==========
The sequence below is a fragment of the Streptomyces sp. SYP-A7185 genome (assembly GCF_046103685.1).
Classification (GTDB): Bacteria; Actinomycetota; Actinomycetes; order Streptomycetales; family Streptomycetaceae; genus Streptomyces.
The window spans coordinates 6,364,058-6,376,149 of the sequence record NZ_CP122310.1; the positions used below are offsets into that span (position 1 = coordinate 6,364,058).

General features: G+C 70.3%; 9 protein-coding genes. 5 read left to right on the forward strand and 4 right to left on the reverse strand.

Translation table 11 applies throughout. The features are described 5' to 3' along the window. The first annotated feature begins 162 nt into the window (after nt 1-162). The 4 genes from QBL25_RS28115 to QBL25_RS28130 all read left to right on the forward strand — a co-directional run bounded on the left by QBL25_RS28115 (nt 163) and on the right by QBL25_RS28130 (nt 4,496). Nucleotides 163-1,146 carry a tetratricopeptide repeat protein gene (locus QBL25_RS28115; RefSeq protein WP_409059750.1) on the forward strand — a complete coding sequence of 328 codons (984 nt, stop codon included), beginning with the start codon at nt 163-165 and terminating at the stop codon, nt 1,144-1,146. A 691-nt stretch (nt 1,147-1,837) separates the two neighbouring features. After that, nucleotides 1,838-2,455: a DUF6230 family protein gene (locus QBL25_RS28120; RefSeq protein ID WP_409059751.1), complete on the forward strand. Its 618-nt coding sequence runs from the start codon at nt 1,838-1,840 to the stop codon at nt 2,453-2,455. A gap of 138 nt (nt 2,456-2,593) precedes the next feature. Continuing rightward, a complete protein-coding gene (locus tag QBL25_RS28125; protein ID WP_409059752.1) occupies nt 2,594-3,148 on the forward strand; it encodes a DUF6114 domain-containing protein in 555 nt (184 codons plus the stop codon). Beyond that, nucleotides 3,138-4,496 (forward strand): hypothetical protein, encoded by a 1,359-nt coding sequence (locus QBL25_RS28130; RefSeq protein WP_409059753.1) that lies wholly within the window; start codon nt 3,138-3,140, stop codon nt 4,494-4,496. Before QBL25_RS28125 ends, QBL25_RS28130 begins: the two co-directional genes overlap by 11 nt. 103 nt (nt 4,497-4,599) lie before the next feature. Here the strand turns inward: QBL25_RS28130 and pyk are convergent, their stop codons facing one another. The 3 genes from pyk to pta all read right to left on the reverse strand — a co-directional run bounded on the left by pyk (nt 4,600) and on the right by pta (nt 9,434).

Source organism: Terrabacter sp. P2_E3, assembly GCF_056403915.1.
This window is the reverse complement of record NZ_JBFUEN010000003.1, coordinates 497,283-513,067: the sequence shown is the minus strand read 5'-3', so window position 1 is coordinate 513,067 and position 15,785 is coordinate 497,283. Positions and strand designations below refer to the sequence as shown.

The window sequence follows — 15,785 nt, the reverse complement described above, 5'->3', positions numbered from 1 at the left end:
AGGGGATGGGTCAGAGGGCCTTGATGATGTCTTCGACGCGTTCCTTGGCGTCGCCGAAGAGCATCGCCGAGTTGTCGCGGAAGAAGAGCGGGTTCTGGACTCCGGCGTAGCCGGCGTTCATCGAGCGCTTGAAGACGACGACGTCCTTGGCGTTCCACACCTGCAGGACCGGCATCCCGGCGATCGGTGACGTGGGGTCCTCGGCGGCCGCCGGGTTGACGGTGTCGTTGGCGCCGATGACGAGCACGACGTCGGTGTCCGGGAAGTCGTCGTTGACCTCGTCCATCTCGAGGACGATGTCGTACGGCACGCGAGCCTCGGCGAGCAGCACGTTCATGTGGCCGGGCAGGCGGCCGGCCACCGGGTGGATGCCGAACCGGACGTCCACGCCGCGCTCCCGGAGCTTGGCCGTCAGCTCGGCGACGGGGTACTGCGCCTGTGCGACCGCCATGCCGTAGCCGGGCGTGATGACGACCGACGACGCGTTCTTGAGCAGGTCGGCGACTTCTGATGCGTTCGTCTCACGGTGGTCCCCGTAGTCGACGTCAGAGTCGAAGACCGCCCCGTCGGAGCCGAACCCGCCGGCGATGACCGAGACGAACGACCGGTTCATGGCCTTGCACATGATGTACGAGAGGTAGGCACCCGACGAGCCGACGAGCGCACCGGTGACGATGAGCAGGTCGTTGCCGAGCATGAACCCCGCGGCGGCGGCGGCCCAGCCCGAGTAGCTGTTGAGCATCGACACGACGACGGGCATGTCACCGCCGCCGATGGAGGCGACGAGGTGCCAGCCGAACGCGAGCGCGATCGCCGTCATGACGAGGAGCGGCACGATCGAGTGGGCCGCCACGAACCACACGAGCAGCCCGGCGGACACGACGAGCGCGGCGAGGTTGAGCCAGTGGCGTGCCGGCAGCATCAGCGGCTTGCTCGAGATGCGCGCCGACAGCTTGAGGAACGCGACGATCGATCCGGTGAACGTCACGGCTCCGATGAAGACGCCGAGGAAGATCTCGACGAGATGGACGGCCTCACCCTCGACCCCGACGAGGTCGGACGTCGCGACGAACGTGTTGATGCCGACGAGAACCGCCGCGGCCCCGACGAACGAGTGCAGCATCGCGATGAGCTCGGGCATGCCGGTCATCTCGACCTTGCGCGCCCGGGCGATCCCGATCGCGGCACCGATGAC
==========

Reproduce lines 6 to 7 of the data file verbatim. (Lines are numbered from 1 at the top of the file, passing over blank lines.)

Source organism: Terrabacter sp. P2_E3, assembly GCF_056403915.1.
This window is the reverse complement of record NZ_JBFUEN010000003.1, coordinates 497,283-513,067: the sequence shown is the minus strand read 5'-3', so window position 1 is coordinate 513,067 and position 15,785 is coordinate 497,283. Positions and strand designations below refer to the sequence as shown.